Mr Justice Kay said that provision was not followed by the magistrate.
He added: “No evidence was given; that was a significant error.
“He should have, at least, required the landlord's attorney to call his client in order to prove the case.
“A suitably sceptical judge would no doubt also have probed the issue of the spectacularly increased quantum of the claim.
“What happened in the proceedings thereafter was all constructed on that fundamental error.”
Mr Justice Kay wrote: “The problem was later compounded in the Supreme Court, when Assistant Justice Elkinson purported to quash Magistrate Chin's ruling, whereby he had set aside the so-called ‘default judgment’, and to restore that judgment in the sum of $17,771.60.
“When we raised this procedural history with Mr Swan, he informed us that there is an established practice in the Magistrates’ Court, pursuant to which, when a defendant does not appear at trial, the magistrate will proceed as Magistrate Chin did in this case.
“He said that a magistrate will sometimes follow the procedure prescribed by Order 15/4 and require the claim to be proved by evidence.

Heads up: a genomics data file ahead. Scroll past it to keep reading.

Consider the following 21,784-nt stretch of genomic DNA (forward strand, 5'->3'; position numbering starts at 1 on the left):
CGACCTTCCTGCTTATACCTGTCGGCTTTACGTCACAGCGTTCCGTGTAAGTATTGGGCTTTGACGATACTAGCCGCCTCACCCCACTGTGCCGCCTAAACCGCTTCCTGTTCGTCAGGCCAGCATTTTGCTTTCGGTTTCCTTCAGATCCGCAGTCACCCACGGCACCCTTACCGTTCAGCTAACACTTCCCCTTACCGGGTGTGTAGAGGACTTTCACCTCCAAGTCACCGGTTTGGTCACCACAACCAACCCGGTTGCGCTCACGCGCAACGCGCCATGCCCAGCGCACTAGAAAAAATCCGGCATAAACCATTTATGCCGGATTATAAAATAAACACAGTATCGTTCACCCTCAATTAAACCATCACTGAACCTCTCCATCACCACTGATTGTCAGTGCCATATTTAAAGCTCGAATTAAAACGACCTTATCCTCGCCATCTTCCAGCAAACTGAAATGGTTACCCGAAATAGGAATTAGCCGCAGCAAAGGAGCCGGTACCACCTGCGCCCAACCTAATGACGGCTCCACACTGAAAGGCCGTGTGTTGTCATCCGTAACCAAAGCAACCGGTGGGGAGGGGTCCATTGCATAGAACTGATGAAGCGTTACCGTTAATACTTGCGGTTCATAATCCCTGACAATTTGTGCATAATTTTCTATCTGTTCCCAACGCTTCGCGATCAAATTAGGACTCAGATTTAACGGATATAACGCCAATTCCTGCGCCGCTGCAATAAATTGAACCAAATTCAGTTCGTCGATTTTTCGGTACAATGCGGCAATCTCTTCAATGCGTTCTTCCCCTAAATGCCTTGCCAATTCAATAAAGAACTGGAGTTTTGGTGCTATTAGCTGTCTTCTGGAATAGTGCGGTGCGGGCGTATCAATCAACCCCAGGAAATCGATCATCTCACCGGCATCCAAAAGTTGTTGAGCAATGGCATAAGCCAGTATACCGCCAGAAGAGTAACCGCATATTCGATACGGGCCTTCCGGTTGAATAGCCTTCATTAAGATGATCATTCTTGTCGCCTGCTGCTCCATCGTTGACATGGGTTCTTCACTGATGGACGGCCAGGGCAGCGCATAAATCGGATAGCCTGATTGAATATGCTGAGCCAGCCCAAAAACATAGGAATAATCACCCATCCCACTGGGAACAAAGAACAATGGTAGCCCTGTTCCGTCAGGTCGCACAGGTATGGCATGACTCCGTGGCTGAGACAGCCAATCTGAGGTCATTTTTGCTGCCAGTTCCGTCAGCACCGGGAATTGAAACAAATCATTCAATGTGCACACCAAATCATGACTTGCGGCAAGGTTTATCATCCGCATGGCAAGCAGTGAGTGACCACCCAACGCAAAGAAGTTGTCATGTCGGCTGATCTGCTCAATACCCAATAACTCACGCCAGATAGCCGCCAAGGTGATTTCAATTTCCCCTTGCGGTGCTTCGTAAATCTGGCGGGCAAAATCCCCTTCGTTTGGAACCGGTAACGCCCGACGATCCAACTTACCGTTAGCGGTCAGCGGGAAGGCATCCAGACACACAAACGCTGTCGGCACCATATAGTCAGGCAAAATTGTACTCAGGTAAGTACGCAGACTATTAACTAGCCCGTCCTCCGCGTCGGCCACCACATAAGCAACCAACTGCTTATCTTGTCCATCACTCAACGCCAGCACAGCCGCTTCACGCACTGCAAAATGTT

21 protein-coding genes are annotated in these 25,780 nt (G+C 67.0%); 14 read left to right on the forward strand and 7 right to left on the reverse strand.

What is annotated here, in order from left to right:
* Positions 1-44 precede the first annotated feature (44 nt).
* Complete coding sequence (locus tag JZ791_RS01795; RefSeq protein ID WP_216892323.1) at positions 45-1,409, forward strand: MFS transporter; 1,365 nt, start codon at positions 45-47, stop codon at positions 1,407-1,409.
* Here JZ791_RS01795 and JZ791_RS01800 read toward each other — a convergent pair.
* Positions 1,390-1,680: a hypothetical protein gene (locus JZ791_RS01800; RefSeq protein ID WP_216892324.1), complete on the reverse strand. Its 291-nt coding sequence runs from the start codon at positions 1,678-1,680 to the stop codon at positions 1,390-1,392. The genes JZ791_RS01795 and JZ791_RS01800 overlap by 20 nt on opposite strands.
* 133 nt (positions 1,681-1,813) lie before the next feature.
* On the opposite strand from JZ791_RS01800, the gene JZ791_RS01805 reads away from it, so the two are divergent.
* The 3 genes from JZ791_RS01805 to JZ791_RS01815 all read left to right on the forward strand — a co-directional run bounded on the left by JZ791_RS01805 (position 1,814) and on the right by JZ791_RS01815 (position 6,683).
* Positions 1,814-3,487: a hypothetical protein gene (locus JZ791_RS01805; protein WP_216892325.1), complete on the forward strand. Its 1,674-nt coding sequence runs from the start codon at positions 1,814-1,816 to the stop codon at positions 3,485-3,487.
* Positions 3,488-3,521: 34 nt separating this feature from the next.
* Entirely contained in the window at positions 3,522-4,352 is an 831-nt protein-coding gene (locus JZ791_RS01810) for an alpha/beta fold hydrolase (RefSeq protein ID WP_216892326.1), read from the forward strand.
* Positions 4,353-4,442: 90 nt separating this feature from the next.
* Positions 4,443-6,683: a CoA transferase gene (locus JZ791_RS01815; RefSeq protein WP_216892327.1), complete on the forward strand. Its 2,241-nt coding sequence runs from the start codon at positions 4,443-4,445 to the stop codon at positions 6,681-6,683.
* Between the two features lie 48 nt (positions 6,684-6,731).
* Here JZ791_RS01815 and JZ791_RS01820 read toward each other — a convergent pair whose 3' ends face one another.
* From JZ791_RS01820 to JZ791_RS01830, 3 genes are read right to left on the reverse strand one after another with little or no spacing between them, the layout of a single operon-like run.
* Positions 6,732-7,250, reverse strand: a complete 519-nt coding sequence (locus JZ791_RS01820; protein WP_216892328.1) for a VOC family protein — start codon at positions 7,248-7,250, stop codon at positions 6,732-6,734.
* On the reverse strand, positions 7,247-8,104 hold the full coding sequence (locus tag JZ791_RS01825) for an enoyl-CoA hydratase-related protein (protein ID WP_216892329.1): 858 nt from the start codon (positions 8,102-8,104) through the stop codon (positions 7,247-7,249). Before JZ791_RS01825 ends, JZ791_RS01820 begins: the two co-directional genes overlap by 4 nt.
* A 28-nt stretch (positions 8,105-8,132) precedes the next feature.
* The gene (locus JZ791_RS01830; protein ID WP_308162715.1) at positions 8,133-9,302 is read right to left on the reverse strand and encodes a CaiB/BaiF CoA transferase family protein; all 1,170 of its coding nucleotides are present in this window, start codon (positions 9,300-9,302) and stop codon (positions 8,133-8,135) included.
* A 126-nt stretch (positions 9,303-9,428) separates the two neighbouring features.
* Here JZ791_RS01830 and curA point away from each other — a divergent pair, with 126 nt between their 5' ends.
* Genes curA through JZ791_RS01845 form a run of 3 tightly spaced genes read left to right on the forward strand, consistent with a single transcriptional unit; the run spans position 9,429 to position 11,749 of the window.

“But on other occasions, the requirement of proving the case in that way is dispensed with.
“There is no legal basis which permits the latter course.”
Mr Justice Kay suspected that “somewhere along the line” magistrates confused the procedure that should be adopted with another – in a situation when a defendant is absent and does not provide written notice of a defence, admission or counterclaim.
He added that the case between Ms Green and Ms Mahraoui was “a demonstrably defended suit”.
Mr Justice Kay wrote: “In these circumstances, any established practice of the kind described by Mr Swan is without authority”.
The Court of Appeal also ended a garnishee order that meant Ms Green’s wages were held.
Ms Green said yesterday: “Justice delayed is justice denied and I’ve suffered a great deal emotionally and financially over the last two years throughout this battle but I’m relieved that the Court of Appeal saw the injustice and allowed my appeal.”
She thanked Eron Hill, who acted as her McKenzie friend – someone who supports a self-represented litigant.
Ms Green said that he pursued her case “with a fervent passion and commitment for justice”.
Mr Hill, who described the appellant as a hard-working mother of a young daughter, added: “I am grateful to the Court of Appeal for correcting what can only properly be described as a gross injustice suffered by Ms Green.”
He said: “The Court of Appeal’s ruling paves the way for countless others who have suffered similar injustices to appeal their case and I’m sure that they will.”
Mr Swan confirmed that the case would “absolutely” continue.
He added: “Ms Mahraoui will have her day in Magistrates’ Court.”
Magistrate Tyrone Chin and Mr Justice Elkinson were contacted for comment but none was received by press time.
• To read the judgment in full click on the PDF under “Related Media”.